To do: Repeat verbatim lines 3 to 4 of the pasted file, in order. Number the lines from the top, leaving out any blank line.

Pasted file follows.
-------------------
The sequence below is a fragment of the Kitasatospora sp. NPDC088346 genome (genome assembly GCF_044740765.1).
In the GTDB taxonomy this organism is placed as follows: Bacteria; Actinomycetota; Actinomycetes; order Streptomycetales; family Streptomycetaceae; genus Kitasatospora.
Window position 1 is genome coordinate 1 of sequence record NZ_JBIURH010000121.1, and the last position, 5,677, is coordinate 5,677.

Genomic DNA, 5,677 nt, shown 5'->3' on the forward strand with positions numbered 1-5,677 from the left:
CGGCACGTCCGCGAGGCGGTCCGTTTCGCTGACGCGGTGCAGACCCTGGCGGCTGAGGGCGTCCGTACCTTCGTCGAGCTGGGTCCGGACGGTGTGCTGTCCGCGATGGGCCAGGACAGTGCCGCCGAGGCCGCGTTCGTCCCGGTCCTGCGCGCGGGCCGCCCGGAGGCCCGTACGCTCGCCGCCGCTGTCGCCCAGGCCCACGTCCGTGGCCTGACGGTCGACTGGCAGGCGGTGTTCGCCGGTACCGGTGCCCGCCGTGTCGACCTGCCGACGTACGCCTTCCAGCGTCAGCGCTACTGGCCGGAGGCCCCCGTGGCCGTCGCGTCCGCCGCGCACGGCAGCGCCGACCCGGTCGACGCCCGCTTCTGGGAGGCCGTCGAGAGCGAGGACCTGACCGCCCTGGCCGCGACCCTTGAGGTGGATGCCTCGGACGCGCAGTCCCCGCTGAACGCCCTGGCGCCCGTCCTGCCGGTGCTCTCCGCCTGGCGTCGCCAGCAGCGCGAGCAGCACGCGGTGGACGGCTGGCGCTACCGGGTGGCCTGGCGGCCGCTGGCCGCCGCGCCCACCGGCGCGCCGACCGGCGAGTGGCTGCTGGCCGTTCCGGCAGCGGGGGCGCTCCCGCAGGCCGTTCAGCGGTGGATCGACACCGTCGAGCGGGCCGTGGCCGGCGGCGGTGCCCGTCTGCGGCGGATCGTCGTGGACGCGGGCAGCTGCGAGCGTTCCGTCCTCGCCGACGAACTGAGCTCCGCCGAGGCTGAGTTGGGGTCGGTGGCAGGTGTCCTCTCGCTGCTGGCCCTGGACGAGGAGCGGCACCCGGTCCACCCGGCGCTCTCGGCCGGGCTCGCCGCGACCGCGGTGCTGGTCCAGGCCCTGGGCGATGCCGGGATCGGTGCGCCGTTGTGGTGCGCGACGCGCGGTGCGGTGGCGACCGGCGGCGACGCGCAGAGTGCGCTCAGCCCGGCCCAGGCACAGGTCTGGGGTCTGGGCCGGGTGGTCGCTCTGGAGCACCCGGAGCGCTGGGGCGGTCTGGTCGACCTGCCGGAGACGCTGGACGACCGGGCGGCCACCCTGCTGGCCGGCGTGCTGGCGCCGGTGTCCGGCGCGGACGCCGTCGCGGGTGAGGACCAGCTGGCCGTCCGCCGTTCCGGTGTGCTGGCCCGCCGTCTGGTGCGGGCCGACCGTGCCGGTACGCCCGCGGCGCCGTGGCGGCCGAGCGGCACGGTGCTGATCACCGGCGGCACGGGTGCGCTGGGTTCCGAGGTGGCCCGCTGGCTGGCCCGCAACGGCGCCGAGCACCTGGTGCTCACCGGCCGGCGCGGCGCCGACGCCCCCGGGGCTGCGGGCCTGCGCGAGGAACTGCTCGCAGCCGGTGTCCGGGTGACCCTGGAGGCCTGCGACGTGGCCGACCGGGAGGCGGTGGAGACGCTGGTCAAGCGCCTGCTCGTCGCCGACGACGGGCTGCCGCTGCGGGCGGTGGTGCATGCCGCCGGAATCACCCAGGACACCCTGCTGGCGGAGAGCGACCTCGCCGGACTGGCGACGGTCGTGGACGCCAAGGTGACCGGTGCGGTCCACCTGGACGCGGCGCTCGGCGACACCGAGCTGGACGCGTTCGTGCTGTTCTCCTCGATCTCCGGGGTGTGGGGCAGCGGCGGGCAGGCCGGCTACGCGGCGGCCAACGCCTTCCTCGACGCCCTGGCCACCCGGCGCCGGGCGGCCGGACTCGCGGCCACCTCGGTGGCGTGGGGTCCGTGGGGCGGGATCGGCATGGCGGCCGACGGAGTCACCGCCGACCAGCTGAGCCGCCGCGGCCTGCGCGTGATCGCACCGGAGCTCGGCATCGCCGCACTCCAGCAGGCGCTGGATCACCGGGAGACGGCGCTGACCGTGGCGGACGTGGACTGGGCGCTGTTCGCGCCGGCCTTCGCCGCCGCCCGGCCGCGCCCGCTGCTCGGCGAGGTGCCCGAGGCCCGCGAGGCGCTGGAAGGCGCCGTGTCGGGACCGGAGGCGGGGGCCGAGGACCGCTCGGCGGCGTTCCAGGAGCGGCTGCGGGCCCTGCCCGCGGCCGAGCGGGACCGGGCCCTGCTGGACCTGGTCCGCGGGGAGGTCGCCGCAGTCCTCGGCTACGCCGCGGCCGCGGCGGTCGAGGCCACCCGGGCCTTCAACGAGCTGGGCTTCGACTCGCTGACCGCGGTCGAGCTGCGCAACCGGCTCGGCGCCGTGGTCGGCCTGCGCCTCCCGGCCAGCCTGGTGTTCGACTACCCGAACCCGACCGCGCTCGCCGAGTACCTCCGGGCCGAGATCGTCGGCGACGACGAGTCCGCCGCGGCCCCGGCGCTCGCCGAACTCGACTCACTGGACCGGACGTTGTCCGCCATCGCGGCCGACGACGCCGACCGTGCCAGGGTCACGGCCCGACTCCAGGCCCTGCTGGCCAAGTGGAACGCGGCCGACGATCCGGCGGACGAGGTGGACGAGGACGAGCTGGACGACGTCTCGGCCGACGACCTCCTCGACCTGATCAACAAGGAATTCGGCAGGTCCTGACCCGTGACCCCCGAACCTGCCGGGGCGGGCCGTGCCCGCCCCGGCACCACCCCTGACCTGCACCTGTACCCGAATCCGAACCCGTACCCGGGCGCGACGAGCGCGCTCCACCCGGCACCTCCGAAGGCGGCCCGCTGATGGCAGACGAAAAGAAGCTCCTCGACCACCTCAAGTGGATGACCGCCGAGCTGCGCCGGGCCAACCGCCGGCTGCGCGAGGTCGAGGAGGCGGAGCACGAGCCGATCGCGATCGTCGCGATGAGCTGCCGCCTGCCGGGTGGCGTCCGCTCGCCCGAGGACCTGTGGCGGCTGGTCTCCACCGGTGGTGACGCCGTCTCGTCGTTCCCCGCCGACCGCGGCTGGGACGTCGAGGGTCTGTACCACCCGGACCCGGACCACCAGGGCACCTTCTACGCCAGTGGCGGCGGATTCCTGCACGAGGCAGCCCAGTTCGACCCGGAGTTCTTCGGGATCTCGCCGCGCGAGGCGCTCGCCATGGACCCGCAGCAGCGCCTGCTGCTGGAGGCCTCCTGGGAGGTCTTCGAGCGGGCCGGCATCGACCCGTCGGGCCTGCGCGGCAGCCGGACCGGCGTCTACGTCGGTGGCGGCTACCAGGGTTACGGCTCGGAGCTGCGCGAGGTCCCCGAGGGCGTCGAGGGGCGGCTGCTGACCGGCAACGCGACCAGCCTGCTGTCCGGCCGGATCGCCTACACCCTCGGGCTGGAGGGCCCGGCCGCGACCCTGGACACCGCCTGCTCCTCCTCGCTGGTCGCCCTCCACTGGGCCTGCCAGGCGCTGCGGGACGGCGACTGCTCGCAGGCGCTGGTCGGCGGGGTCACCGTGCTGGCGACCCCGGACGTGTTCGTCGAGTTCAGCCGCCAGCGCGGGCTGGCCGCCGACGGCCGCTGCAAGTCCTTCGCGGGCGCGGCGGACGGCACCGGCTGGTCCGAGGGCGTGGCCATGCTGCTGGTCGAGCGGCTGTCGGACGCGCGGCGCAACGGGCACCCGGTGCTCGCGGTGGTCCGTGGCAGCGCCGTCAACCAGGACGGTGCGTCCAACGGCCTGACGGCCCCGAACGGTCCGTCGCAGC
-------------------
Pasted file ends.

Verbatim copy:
Window position 1 is genome coordinate 1 of sequence record NZ_JBIURH010000121.1, and the last position, 5,677, is coordinate 5,677.

Genomic DNA, 5,677 nt, shown 5'->3' on the forward strand with positions numbered 1-5,677 from the left: